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21st March 2019
While the threat of a no-deal Brexit grows and tension mounts, the world of UK pharma is continuing to develop their contingency plans. Due to the uncertainty Brexit poses, many firms have taken to preparing for range of outcomes, which is costing them heavily.
The Government has previously held talks with pharmaceutical companies to discuss risk management in anticipation of a no-deal Brexit. These discussions addressed funding the additional costs associated with stockpiling and transporting vital medicines via air freight.1 However, with the risk that a no-deal Brexit could disrupt medicines supplies to the UK for at least six months, as opposed to the initial estimate of six weeks, companies are feeling the pressure to be prepared.2,3
Below are some examples of what the big names in pharma have been doing in preparation for a no-deal.
As one of the world’s leading pharmaceutical companies (which bases its worldwide research in Cambridge, UK), this pharmaceutical giant is about to face one of their biggest challenges yet.
AstraZeneca’s Dutch external affairs director, Ad Antonisse, has spoken out about their concern, stating that “EU patients may not have access to vital medicines” following a no deal Brexit. 4While Chairman, Leif Johansson, has said the UK needs to make sure it “does not become an isolated island in the middle of the Atlantic Ocean”.5
The company has already spent £50m on measures including revising transport routes and boosting stockpiles of medicines in the EU and UK, as per request of the UK government.5Although AstraZeneca always have additional finished medicines on standby, these reserves have now increased by 20%. 6Which means inventories have increased from a three months’ supply to four in Europe, and four and a half months in the UK.5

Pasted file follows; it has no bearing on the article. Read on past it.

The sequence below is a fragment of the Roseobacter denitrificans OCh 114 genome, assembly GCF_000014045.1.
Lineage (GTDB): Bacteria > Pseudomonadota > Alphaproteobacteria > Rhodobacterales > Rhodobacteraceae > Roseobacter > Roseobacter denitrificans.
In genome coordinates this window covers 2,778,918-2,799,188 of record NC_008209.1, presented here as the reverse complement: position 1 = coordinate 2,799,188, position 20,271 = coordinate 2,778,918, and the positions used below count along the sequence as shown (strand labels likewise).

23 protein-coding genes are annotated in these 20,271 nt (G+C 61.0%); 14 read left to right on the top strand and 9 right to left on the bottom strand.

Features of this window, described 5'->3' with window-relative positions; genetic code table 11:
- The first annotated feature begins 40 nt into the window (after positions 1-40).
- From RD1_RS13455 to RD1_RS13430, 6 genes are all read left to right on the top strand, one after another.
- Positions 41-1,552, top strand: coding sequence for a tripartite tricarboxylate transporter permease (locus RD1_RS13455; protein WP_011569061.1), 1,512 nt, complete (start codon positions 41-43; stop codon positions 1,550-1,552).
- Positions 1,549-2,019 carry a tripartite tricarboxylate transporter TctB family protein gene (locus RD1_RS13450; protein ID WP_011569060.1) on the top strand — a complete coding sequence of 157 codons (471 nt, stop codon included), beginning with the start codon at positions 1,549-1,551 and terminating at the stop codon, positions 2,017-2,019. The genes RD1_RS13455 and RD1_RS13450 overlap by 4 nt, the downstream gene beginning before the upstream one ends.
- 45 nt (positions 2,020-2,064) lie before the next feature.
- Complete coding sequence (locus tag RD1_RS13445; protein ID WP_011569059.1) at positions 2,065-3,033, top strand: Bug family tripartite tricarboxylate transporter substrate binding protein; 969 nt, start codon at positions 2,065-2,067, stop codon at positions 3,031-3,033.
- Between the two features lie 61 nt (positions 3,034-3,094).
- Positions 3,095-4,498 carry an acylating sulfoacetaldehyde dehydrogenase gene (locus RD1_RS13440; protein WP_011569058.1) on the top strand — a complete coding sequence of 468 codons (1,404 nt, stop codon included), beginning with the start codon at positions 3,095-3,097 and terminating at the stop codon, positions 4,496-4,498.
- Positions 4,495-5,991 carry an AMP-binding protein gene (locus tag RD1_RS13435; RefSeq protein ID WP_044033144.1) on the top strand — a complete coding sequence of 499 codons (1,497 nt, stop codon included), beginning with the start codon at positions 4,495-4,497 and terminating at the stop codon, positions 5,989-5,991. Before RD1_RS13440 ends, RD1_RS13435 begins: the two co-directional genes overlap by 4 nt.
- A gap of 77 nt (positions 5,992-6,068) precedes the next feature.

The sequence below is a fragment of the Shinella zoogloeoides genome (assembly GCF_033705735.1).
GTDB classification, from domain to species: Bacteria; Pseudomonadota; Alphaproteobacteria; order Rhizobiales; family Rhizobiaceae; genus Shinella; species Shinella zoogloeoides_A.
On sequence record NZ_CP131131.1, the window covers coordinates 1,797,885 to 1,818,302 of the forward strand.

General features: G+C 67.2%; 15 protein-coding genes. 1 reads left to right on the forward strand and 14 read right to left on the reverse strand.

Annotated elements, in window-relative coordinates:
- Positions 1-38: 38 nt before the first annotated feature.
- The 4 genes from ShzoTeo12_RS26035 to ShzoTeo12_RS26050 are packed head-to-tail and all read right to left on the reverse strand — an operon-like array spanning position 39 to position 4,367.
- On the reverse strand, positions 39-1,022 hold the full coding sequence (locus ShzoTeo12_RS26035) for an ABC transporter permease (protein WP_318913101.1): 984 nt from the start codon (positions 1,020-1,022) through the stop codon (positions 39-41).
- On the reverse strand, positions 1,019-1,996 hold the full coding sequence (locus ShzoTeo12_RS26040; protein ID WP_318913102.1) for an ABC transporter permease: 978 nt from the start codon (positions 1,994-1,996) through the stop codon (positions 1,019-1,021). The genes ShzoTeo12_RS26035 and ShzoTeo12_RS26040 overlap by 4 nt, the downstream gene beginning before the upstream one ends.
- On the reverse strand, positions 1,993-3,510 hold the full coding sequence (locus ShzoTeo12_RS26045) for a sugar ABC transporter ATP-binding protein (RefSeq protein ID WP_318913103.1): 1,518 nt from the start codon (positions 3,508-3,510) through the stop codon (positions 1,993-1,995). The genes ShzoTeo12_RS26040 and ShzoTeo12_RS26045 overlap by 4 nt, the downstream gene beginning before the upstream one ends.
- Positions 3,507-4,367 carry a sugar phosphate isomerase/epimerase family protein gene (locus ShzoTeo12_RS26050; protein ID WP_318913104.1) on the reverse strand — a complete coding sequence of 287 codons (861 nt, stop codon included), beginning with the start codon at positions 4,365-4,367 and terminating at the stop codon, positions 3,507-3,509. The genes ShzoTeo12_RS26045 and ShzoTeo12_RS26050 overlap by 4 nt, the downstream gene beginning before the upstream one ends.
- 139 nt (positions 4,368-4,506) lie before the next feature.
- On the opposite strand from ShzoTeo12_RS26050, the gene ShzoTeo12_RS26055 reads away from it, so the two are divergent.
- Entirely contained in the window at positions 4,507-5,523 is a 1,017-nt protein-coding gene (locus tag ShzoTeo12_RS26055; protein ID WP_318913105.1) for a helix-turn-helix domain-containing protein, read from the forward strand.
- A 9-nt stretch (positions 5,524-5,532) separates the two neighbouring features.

However, stockpiling results in finical implications. The uncertainty of Brexit and its outcomes raises the question of whether these drugs will ever be bought. Therefore, there is a cap of stockpiling and a limit to its capabilities.
The UK’s biggest drug-maker, GSK, have claimed that their Brexit plans are making good progress but admitted, along with many other large firms, that getting ready for the impending March 29th is going to be ‘ambitious’.5
Employing approximately 15,300 people in UK, the threat of a no-deal Brexit is forcing GSK (along with other pharma companies), to build new laboratories for parallel product testing so that their products can keep licenses and still be sold in the EU.5
GSK have made their approach to Brexit available to the public on their website. The statement acknowledges that while “uncertainty remains about the future relationship between the UK and the EU” GSK are confident that “Brexit will not have a material impact” on their business long-term.
The American pharmaceuticals group, Pfizer, which currently employs 2,500 people within the UK, plans to move its Havant site to Puurs in Belgium, but says the move is not related to Brexit. It has promised, however, to keep its Sandwich site, which makes medicines for clinical trials worldwide.7
Pfizer is to spend about $100 million on Brexit-related measures, which is well documented in the headlines. The costs will cover transferring product testing and licences from the UK to other European countries as well as stockpiling.8
It’s not just pharma giants that are feeling threatened by the forthcoming split. The NHS are also attempting the put contingency plans in place, so no patient is left without access to life-saving drugs or their EU national doctors and nurses.
Along with necessary stockpiling, every hospital had been asked to “reach out” to the estimated 63,000 EU nationals working there with information about how to apply to stay in the UK.9,10
Despite the, what seems like a rather imminent split, the UK healthcare industry are realistically and responsibly preparing for all possible outcomes, but it is true to say at this moment in time no-one really knows what the long-term consequences to the NHS and the UK pharmaceutical company will be.